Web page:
The “DQ AIRWAYS” – The illustration is taken from the AIDA Judge course manual.


We are not discussing FIM here but CWTb, CWT, and CNF. You cannot pull on the line outside of the candy cane zone. You will see a little flag at the very end of the candy cane zone. Pass this flag, and any pull will result in a Disqualification.

The “DQ PULL” – The illustration is taken from the AIDA Judge course manual.


Inside this DQ OTHER category, We have 8 Reasons to be disqualified.

1. Wearing an illegal device

You cannot wear any device monitoring your heart rate, oxygen level, or internal state level during your performance.

2. Illegal floatation device

The organizer should provide floating support for your warm-up phase on dry. 

In the water, you can use a noodle before your dive ( ask the judge during the pre-comp meeting) but do not use any floating device after you have surfaced until you get your card.

3. Coach diving during your performance

Your coach cannot dive while you are diving. A lot of athletes get disqualified because of that. The Coach stays at the surface and wait.

4. Event disturbance

Just keep the right attitude, be respectful, and always stay friendly. If you feel you have been treated unfairl, stay cool and file a protest.

5. Monofin style during CWTb dive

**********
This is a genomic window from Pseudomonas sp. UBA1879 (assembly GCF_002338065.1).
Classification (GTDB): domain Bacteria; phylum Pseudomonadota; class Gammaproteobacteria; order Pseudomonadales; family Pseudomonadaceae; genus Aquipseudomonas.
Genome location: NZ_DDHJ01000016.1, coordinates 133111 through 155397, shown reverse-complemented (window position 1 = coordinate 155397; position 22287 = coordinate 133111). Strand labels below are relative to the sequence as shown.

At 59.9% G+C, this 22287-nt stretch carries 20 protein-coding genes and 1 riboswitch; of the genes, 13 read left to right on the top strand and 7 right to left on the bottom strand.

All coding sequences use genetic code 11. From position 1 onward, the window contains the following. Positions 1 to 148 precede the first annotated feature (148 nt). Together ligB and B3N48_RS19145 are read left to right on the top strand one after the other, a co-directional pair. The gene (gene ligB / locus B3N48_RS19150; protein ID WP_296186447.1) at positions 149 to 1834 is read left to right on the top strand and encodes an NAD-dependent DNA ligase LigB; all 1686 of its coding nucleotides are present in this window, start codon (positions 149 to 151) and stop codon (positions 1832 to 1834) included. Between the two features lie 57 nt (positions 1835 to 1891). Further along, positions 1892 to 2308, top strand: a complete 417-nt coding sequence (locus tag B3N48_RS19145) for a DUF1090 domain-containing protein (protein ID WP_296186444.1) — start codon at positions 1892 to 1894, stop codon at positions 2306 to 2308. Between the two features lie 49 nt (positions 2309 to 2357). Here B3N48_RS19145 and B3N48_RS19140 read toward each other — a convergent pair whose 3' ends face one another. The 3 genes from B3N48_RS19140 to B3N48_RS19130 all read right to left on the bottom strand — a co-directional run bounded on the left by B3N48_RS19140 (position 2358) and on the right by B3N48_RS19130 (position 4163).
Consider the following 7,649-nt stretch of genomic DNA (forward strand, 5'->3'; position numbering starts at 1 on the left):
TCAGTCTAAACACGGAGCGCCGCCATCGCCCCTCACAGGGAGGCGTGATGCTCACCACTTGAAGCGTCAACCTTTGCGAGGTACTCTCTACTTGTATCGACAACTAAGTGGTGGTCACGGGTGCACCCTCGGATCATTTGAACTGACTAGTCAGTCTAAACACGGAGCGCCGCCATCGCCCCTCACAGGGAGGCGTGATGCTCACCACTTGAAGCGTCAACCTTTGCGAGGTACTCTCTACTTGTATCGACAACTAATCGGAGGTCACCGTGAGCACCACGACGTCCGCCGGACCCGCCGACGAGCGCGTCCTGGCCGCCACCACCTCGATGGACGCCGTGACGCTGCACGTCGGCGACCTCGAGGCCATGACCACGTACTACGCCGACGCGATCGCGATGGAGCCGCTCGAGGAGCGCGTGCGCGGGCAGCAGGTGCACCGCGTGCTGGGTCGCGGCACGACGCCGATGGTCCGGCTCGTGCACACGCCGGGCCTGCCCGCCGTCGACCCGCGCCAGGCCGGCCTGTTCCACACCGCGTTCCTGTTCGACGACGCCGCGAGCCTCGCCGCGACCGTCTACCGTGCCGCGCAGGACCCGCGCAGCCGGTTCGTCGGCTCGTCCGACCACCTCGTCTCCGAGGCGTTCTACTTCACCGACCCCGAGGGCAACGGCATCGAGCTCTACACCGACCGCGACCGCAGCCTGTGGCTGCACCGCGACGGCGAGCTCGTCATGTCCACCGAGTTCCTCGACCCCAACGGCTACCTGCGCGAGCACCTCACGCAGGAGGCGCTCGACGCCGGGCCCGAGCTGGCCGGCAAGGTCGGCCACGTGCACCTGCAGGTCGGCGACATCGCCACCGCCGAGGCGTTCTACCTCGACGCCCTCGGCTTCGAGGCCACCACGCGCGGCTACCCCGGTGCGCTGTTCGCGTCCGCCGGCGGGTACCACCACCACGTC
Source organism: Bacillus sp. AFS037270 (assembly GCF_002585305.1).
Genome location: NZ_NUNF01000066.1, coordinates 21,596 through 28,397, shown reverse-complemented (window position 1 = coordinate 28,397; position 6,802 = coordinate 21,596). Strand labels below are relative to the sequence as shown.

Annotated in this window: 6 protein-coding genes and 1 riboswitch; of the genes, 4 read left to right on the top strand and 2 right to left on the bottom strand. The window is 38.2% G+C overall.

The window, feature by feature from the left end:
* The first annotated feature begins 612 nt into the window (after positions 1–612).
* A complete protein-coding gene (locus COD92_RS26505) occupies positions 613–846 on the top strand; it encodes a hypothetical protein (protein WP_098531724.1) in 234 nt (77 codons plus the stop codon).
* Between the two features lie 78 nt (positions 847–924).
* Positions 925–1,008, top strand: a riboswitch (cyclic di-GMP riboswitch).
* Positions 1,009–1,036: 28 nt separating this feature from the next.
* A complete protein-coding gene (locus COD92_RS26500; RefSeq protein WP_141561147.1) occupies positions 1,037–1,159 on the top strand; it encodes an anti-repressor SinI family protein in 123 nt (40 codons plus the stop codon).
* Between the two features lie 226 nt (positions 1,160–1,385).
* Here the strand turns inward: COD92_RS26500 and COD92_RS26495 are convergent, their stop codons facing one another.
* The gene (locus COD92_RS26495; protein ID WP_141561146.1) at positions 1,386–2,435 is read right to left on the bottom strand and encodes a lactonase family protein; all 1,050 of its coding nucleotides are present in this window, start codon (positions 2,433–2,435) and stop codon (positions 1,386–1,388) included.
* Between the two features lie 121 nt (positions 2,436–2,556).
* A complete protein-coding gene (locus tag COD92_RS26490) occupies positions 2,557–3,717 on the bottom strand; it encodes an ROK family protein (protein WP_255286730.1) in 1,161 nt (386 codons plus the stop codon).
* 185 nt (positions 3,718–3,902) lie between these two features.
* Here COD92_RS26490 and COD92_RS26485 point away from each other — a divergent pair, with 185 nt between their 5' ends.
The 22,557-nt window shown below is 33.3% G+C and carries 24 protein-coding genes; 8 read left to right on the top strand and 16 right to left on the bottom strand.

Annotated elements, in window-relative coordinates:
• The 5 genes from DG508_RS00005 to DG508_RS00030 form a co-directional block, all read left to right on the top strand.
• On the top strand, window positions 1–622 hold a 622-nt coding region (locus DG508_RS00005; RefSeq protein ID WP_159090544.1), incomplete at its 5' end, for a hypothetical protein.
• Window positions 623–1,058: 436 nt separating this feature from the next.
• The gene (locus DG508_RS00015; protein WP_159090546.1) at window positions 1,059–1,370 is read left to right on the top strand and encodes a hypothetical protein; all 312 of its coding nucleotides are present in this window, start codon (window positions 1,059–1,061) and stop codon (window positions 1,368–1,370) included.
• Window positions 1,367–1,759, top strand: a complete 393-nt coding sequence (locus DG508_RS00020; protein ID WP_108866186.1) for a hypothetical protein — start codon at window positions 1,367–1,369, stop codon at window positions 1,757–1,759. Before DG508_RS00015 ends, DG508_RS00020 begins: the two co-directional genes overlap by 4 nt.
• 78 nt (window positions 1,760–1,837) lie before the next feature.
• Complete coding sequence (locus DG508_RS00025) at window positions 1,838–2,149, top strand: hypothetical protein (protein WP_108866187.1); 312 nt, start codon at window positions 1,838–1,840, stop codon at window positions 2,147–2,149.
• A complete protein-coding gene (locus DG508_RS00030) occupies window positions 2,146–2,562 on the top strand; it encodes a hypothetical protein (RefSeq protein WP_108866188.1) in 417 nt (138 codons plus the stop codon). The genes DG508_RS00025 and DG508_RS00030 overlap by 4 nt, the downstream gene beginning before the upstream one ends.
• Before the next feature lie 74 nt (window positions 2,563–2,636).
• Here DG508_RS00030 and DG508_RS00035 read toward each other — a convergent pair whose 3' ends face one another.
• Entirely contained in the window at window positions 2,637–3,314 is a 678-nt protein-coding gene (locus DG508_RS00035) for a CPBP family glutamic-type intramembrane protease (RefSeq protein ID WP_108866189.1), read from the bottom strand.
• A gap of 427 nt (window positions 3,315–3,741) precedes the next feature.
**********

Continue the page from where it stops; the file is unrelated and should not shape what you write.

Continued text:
No dolphin kick during a CWTb dive. Especially at the end of your dive when your legs are burning. Resist the dolphin kick temptation.

6. Weight under the wetsuit

Wear your weights above your weight suit. The judge will check.

7. Removal of weight during a FIM, CWTb, CWT, or CNF dive

You have to bring back up the weight you dived down with. That is the reason it is called Constant weight.

8. Recommencing descent

You cannot turn back to re-descend once you start to ascend. The judges will see on the sonar if you do that. Likewise, you cannot stop for 5 seconds or more and keep going down. This rule avoids divers who fail to equalize head first to turn, equalize head up, and go down again.

The Protest 

There are two kinds of protests:

1. You think the decision concerning your dive is wrong

2. You think the decision concerning a competitor’s dive is wrong

You have 15 minutes after the posting of the unofficial result to file a protest, and it will cost you 1620 NTD. If the jury decides you are correct, you will get back your money.

The jury will watch the videos, then the judge who made the decision will explain his/her choice. After that, you will be invited to defend your case. You can choose one person to help you. In the end, the jury deliberated. If there is doubt, the decision will favor the athlete. It is called the benefit of the doubt.

As I told you before, Judges are human and can make mistakes. So if you think their decision is wrong, feel free to protest and make things right.

AIDA Official protest form

Yellow and Red card in a nutshell

The Yellow and Red card for depth disciplines- The illustration is taken from the AIDA Judge course manual.


As an athlete or a coach, you should consider diving deeper into this beautiful world of the Freediving Competition Rules. The AIDA Judge course is a must-do and will show you Freediving from a different angle, giving you all the tools you need to achieve your Dream of becoming a Freediving Champion.

Remember to write down your questions and ask for the answers during the pre-comp meeting.

I wish you all the best and more for your Competition. Dive deep, stay safe, and enjoy.

Go Get Your WHITE CARD!!!!